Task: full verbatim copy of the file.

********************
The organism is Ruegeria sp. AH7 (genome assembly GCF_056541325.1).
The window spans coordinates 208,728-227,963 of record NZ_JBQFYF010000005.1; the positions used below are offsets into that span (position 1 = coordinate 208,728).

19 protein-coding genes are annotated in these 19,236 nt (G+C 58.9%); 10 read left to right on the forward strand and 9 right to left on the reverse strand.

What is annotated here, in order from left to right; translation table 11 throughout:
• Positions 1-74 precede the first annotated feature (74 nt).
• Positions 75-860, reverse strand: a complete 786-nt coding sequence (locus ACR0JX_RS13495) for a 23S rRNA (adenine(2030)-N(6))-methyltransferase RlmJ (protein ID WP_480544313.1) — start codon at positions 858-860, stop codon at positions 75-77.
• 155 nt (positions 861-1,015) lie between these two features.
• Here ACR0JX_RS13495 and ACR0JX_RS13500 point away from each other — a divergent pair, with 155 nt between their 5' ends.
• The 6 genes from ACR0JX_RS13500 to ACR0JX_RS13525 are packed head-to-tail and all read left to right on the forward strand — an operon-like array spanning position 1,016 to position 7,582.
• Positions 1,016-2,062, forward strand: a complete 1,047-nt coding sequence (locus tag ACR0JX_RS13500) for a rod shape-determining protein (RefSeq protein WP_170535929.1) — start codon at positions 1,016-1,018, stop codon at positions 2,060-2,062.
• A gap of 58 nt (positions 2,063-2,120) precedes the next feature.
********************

The organism is Ruegeria sp. AH7 (genome assembly GCF_056541325.1).
The window spans coordinates 208,728-227,963 of record NZ_JBQFYF010000005.1; the positions used below are offsets into that span (position 1 = coordinate 208,728).

19 protein-coding genes are annotated in these 19,236 nt (G+C 58.9%); 10 read left to right on the forward strand and 9 right to left on the reverse strand.

What is annotated here, in order from left to right; translation table 11 throughout:
• Positions 1-74 precede the first annotated feature (74 nt).
• Positions 75-860, reverse strand: a complete 786-nt coding sequence (locus ACR0JX_RS13495) for a 23S rRNA (adenine(2030)-N(6))-methyltransferase RlmJ (protein ID WP_480544313.1) — start codon at positions 858-860, stop codon at positions 75-77.
• 155 nt (positions 861-1,015) lie between these two features.
• Here ACR0JX_RS13495 and ACR0JX_RS13500 point away from each other — a divergent pair, with 155 nt between their 5' ends.
• The 6 genes from ACR0JX_RS13500 to ACR0JX_RS13525 are packed head-to-tail and all read left to right on the forward strand — an operon-like array spanning position 1,016 to position 7,582.
• Positions 1,016-2,062, forward strand: a complete 1,047-nt coding sequence (locus tag ACR0JX_RS13500) for a rod shape-determining protein (RefSeq protein WP_170535929.1) — start codon at positions 1,016-1,018, stop codon at positions 2,060-2,062.
• A gap of 58 nt (positions 2,063-2,120) precedes the next feature.